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10 Mar 2024 (Vol 47 , Iss 03 )

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31 Mar 2024 (Vol 47 , Iss 03 )

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Teikyo Medical Journal


Journal ID : TMJ-14-02-2024-11595
Total View : 395

Title : Mode of delivery-based estimate of the mother to fetus vertical infection of HCV: A multicenter observational study.

Abstract :

HCV is the primary cause of chronic viral hepatitis, and it is estimated that one-third of those infected will develop liver cancer. Mother-to-infant transmission may become the primary route of HCV infection in the future, as there is no current method to prevent vertical transmission. The study included 400 pregnant women and their neonates, with 98 infants born to 98 HCV-positive mothers, resulting in a 100% vertical transmission rate for HCV-NS4 antigen. The mode of delivery did not affect the transmission rate of HCV-NS4 antigen, with 64 cases (22.9%) of vaginal delivery and 34 cases (28.3%) of cesarean section. The transmission rate of HCV antigen did not differ significantly between children born via vaginal delivery or cesarean section after membrane rupture.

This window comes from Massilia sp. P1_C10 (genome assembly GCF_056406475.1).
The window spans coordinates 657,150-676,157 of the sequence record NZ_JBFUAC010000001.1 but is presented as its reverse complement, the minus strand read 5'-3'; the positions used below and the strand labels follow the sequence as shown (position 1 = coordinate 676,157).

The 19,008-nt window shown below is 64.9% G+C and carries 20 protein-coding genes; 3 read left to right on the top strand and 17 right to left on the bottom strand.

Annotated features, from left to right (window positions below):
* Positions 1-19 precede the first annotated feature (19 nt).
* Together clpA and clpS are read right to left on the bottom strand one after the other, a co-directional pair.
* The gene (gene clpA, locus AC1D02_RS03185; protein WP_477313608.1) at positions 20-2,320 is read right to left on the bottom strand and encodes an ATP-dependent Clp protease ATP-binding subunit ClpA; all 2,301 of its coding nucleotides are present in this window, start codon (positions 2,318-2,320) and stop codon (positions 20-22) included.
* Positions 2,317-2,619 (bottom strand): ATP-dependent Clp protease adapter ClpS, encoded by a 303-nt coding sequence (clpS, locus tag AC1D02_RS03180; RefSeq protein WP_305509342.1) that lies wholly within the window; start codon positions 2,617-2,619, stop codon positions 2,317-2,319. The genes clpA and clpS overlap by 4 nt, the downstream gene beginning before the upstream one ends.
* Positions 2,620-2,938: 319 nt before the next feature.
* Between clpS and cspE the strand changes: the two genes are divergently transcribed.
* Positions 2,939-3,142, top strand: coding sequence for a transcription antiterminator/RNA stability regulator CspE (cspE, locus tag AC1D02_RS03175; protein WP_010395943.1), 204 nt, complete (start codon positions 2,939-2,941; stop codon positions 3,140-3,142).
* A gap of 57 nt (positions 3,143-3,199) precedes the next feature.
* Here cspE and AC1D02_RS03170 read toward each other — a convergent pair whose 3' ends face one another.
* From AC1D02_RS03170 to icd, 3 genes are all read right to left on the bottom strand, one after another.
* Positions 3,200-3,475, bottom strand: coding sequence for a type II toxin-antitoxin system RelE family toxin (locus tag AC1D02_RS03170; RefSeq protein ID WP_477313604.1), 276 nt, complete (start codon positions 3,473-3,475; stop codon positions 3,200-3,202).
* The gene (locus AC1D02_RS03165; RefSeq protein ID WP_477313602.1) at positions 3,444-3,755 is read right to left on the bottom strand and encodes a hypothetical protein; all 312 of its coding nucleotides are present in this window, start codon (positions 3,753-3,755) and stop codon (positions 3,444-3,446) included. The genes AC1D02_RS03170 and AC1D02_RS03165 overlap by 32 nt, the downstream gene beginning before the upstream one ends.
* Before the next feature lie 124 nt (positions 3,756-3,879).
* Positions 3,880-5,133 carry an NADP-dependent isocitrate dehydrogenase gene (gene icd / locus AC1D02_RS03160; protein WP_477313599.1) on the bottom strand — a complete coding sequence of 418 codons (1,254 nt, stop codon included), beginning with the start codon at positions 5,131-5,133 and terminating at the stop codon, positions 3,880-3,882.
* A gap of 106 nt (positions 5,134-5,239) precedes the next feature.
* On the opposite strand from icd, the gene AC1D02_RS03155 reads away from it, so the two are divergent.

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Journal ID : TMJ-10-02-2024-11594
Total View : 379

Title : Implication Of Isolated Anti-Hbc Antibodies Among Mauritanian Blood Donors

Abstract :

Blood transfusion safety is an important health issue particularly in regions endemic to hepatitis B virus (HBV) infection. In this research, our goal was to investigate the prevalence of isolated HBV core antibodies (IAHBc) in Mauritanian blood donors and the risk of hepatitis B reactivation associated with this serological pattern. Samples of HBV surface antigen (HBsAg)-negative blood donors were collected from the National Center of Blood Transfusion in Nouakchott and screened for both hepatitis B core antibodies (anti-HBc) and hepatitis B surface antibodies (anti-HBs) using Mini VIDAS. Plasma HBV DNA was determined using a quantitative real-time polymerase chain reaction in subjects with isolated anti-HBc (IAHBc). Out of the 320 healthy donors recruited for this study, 48.7% (156/320) had anti-HBc and 14.7% (47/320) were IAHBc carriers. No HBV DNA was detected in any of the subjects. In the first evaluation of blood safety in the country, no occult HBV infection was detected. Nevertheless, screening for IAHBc and anti-HBc antibodies should be introduced, considering the risk associated with these antibodies and their relatively high prevalence in our cohort.

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